Mickelene Hoggard, a Ph.D. candidate in the Department of Chemistry and Biochemistry, studies snail spit and its potential therapeutic and pharmacological benefits. Of particular interest is the highly potent venom — or spit — of the cone snail species. Deployed by the snail to stun and capture invertebrate prey, the converted spit might one day be used for treating people with cancer, addiction, diabetes or chronic pain. The fast-acting venom is especially potent for receptors in the human nervous and immune system.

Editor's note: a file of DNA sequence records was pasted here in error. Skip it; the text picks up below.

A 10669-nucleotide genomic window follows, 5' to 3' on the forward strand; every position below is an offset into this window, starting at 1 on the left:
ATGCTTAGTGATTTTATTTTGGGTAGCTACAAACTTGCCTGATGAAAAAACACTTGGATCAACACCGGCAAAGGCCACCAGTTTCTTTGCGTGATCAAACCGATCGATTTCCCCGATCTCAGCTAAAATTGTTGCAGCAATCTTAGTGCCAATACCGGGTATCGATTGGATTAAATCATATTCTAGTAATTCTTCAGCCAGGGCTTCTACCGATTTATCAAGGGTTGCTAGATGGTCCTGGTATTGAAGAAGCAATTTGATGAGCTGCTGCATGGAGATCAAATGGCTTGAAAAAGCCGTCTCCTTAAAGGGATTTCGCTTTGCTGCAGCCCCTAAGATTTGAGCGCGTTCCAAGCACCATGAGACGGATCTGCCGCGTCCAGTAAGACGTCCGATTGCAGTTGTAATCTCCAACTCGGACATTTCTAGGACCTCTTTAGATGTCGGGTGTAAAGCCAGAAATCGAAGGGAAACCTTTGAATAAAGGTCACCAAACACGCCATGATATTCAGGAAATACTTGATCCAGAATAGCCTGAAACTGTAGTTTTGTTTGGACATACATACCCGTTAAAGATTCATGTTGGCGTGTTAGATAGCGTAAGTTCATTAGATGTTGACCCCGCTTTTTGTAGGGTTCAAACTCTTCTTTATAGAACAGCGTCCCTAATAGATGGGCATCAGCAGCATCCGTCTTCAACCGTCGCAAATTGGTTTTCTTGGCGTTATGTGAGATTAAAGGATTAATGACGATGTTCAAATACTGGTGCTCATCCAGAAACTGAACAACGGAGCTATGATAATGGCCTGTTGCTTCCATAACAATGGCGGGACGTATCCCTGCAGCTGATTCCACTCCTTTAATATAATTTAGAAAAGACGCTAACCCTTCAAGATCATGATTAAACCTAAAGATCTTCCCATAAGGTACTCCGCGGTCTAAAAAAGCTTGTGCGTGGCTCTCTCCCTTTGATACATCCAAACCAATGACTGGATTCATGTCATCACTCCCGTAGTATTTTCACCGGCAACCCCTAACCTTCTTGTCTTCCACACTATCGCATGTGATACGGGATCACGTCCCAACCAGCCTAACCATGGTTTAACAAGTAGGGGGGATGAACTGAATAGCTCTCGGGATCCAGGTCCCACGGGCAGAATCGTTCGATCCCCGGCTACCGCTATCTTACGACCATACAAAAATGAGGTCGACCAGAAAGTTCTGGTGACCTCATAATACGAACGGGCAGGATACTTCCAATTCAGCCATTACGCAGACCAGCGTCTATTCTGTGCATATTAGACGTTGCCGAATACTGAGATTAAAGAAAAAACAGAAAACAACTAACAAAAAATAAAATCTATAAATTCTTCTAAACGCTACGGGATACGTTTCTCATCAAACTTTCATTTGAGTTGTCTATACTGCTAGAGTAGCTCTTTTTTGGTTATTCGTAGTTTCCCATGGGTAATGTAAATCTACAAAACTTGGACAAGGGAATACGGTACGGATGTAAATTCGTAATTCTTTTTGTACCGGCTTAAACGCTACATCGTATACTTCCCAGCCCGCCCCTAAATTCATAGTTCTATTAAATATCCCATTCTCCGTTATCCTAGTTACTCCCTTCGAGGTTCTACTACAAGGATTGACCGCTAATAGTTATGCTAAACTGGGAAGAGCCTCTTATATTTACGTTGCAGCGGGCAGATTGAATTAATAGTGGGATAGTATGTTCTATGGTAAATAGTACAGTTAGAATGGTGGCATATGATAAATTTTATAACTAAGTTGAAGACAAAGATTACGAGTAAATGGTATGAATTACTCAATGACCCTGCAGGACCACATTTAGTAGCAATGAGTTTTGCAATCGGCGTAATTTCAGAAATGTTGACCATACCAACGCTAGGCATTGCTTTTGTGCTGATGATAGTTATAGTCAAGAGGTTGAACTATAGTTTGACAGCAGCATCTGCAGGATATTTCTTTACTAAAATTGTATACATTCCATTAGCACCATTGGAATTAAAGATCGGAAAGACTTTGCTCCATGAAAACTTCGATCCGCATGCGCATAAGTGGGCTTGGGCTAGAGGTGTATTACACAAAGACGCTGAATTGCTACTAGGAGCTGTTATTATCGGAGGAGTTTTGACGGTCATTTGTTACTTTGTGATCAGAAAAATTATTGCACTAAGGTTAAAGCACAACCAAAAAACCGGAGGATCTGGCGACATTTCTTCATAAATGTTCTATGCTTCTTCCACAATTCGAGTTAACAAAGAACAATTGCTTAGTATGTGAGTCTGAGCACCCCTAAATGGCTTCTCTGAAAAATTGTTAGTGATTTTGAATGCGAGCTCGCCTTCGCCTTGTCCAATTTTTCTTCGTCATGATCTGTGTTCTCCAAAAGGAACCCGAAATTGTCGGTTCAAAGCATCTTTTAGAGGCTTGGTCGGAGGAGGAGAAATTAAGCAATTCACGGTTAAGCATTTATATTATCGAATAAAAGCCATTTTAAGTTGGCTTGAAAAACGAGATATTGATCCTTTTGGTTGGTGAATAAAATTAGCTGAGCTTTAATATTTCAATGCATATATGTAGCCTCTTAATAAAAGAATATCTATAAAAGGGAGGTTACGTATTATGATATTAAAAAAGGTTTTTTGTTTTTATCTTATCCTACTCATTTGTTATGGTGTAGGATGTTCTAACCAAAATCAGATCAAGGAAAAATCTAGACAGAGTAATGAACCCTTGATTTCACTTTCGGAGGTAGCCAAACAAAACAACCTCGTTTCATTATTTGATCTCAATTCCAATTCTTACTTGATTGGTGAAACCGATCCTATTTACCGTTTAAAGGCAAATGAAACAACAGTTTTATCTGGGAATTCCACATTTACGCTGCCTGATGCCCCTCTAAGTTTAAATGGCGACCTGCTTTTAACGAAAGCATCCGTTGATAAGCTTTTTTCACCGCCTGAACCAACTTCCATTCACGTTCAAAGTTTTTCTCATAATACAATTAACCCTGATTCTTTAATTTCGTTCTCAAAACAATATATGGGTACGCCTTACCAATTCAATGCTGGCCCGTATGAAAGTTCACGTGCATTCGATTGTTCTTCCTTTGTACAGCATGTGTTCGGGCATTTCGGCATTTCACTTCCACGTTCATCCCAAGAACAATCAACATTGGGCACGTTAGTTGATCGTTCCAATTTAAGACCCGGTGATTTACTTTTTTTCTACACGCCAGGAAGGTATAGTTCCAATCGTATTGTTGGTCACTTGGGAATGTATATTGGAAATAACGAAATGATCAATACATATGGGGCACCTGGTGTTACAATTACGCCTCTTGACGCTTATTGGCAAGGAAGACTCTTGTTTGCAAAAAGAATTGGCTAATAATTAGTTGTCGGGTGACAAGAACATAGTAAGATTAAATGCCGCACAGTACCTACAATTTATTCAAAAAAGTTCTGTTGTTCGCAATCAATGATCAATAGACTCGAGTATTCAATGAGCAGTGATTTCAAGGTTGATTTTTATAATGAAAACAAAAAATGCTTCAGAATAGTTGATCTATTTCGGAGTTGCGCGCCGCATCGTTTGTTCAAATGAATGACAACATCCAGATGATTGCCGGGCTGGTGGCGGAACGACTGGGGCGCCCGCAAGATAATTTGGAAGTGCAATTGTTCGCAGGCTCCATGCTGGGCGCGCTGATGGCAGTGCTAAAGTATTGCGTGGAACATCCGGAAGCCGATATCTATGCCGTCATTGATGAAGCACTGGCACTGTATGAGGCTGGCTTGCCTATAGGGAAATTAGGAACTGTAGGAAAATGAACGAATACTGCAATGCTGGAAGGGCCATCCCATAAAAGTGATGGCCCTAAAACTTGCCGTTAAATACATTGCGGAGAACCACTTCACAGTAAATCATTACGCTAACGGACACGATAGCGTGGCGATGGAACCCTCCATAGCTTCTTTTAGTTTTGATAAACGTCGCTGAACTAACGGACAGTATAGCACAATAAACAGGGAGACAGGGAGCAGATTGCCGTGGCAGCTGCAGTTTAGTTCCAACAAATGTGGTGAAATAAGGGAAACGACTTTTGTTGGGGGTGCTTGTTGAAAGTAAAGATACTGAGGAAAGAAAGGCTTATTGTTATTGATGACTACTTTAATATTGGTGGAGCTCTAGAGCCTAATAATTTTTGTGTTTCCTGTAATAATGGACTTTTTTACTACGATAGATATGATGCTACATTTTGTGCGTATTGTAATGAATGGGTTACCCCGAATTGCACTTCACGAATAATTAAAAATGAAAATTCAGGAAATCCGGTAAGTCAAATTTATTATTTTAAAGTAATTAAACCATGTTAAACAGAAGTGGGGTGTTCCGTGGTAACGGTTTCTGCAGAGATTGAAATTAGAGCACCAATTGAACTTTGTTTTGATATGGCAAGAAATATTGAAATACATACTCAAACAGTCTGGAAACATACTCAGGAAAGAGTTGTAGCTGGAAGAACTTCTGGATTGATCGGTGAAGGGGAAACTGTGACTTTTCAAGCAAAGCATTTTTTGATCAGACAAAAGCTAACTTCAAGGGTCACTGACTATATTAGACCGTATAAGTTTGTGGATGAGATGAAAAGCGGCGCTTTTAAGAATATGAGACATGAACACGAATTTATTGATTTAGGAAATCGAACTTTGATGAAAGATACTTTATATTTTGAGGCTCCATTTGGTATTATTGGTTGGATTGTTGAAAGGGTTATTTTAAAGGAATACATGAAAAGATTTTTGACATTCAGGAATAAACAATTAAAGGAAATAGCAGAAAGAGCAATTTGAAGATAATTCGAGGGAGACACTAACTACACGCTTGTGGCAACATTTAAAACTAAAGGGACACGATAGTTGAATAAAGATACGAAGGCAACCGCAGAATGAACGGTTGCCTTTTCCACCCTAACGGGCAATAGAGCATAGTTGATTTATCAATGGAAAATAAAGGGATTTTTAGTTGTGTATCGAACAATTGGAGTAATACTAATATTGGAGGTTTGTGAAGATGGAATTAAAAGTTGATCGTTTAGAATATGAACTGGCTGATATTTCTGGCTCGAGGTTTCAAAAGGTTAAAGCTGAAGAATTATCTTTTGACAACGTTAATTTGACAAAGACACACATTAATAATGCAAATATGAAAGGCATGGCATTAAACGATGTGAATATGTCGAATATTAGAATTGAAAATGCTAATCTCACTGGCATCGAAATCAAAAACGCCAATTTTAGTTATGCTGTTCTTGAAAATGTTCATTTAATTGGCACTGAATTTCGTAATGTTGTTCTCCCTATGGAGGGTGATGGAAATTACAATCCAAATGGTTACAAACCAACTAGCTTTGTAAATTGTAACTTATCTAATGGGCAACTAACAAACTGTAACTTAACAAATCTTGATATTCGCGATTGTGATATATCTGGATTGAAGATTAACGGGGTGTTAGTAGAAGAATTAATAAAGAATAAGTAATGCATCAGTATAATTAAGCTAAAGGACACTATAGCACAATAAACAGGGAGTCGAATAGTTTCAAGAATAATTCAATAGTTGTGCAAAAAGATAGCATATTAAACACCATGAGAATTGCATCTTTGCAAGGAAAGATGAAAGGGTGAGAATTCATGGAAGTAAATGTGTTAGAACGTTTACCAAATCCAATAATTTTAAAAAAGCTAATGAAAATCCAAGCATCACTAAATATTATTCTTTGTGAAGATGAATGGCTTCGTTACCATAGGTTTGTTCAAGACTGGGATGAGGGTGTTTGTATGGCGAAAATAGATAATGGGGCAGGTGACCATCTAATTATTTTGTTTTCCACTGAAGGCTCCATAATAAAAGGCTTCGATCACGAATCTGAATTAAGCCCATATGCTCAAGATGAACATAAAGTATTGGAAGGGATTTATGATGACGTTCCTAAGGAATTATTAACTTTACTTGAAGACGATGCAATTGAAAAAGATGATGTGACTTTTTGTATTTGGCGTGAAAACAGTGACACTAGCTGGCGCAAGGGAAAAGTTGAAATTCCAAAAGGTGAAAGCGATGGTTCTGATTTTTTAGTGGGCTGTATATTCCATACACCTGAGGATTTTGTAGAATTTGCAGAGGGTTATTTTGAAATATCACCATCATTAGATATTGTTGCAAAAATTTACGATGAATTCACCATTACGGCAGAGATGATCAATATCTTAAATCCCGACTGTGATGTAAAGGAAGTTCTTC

As part of her dissertation, Hoggard distilled years of research on the potentially life-saving properties of cone snail venom, creating a concise and compelling presentation for the Three Minute Thesis Competition — hosted locally by FAU. The international competition, held at more than 170 universities, fosters research communication skills.
Hoggard landed first place, receiving a total of $3,500, and the chance to compete regionally in Annapolis, Md. Her success has led to an internship in a marine lab at the National Institute of Standards in Technology in Charleston, S.C.